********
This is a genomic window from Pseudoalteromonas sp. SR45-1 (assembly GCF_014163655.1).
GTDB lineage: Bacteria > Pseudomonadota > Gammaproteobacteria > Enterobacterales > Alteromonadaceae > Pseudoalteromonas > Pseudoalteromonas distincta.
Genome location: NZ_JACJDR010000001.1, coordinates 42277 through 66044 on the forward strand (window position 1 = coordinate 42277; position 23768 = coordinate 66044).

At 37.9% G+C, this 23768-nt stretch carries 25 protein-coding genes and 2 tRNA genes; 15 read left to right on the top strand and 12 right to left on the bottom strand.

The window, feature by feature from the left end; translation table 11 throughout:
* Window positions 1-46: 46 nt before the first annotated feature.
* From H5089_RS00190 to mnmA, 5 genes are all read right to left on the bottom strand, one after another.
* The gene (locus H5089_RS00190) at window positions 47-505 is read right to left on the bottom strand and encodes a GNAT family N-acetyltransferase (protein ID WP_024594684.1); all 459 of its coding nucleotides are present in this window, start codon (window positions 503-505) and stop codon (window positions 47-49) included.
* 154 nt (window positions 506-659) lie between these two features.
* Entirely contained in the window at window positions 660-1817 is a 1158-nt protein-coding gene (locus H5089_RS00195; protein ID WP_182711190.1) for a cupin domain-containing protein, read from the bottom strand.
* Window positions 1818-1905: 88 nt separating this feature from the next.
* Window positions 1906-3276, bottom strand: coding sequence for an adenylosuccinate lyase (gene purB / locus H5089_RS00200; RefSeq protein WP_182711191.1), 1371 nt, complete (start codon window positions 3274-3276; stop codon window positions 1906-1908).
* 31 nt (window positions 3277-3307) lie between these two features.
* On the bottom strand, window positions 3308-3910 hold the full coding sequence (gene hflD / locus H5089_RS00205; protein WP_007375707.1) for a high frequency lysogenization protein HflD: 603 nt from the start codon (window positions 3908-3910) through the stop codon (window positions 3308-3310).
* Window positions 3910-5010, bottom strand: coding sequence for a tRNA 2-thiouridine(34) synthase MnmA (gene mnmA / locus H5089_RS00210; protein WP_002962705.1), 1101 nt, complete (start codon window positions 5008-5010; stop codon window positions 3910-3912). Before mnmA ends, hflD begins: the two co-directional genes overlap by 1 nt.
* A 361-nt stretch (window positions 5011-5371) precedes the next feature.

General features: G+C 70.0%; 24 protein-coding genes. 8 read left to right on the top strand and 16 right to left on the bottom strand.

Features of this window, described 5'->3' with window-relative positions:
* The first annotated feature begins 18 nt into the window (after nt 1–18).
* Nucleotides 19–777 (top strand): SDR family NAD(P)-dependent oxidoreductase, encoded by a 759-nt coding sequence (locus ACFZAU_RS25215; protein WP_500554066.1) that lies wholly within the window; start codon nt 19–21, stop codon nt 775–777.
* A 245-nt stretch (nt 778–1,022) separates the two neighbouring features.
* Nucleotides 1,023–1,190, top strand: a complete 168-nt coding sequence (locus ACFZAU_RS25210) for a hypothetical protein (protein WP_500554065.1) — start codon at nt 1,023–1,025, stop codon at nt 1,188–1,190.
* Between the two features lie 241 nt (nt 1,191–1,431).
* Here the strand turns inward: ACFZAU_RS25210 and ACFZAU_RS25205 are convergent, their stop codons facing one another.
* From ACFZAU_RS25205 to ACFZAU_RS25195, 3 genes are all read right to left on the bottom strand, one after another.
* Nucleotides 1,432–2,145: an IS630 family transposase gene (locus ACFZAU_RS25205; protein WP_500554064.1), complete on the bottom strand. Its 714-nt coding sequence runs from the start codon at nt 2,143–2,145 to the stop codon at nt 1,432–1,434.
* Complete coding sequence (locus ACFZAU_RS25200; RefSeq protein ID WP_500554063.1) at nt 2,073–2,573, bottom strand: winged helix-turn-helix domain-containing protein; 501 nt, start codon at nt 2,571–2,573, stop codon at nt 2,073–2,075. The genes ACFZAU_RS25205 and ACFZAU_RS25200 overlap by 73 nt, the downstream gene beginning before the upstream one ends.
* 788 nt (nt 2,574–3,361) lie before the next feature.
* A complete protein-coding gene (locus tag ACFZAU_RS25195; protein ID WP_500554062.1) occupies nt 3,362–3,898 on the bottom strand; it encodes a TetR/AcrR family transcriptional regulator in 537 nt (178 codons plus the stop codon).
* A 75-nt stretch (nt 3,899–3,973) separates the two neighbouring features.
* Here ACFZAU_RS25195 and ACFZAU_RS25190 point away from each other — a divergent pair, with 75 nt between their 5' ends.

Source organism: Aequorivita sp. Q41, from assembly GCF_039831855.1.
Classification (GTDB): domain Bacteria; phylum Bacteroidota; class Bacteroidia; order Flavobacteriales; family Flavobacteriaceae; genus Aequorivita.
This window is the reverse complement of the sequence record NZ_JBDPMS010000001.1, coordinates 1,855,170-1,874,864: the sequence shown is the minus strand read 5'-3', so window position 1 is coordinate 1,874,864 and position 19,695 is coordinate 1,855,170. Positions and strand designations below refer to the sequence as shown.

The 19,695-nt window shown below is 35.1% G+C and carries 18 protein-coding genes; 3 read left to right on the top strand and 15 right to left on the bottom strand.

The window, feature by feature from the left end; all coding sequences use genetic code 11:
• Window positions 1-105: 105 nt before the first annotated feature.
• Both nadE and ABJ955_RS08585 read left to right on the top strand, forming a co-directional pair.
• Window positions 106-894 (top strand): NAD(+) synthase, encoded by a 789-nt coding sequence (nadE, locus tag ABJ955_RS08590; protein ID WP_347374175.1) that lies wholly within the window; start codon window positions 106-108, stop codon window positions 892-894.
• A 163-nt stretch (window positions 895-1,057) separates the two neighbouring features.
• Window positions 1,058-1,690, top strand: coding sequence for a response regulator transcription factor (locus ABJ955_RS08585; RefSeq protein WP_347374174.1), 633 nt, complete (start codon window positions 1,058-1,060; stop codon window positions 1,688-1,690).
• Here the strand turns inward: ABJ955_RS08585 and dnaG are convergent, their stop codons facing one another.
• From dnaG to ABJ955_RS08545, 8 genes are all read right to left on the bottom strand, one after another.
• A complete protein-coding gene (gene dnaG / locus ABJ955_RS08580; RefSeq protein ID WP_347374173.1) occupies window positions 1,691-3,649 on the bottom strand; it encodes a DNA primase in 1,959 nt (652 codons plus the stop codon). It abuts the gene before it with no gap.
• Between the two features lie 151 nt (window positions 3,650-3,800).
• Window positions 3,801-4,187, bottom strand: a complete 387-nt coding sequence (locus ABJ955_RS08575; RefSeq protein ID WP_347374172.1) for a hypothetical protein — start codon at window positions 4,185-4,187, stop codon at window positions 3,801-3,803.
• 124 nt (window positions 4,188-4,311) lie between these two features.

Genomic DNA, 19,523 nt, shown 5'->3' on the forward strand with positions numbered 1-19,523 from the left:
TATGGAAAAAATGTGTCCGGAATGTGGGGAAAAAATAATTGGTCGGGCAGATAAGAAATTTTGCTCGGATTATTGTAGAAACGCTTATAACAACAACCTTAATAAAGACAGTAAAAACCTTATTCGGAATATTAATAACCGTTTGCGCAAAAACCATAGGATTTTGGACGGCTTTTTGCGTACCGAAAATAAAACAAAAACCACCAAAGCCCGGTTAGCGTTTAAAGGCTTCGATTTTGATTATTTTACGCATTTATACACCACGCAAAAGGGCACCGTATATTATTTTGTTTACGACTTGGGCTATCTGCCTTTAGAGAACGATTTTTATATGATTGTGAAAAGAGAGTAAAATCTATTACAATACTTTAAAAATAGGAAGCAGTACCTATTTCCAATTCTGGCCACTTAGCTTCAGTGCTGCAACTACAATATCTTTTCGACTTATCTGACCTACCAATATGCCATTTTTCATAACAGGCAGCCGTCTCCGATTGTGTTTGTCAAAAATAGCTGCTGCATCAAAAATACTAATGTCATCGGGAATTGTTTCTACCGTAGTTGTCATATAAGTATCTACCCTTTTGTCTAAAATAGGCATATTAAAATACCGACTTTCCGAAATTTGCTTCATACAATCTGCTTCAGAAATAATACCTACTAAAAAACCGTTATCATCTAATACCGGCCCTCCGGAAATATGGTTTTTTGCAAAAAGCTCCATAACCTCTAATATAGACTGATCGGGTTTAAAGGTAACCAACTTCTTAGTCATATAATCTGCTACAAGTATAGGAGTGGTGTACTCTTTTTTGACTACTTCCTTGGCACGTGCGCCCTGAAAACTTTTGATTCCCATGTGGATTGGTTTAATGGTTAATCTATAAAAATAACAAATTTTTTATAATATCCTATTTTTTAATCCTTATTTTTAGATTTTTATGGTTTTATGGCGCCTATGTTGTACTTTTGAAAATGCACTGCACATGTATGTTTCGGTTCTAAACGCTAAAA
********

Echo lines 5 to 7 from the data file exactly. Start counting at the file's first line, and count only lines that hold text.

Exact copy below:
The window, feature by feature from the left end; translation table 11 throughout:
* Window positions 1-46: 46 nt before the first annotated feature.
* From H5089_RS00190 to mnmA, 5 genes are all read right to left on the bottom strand, one after another.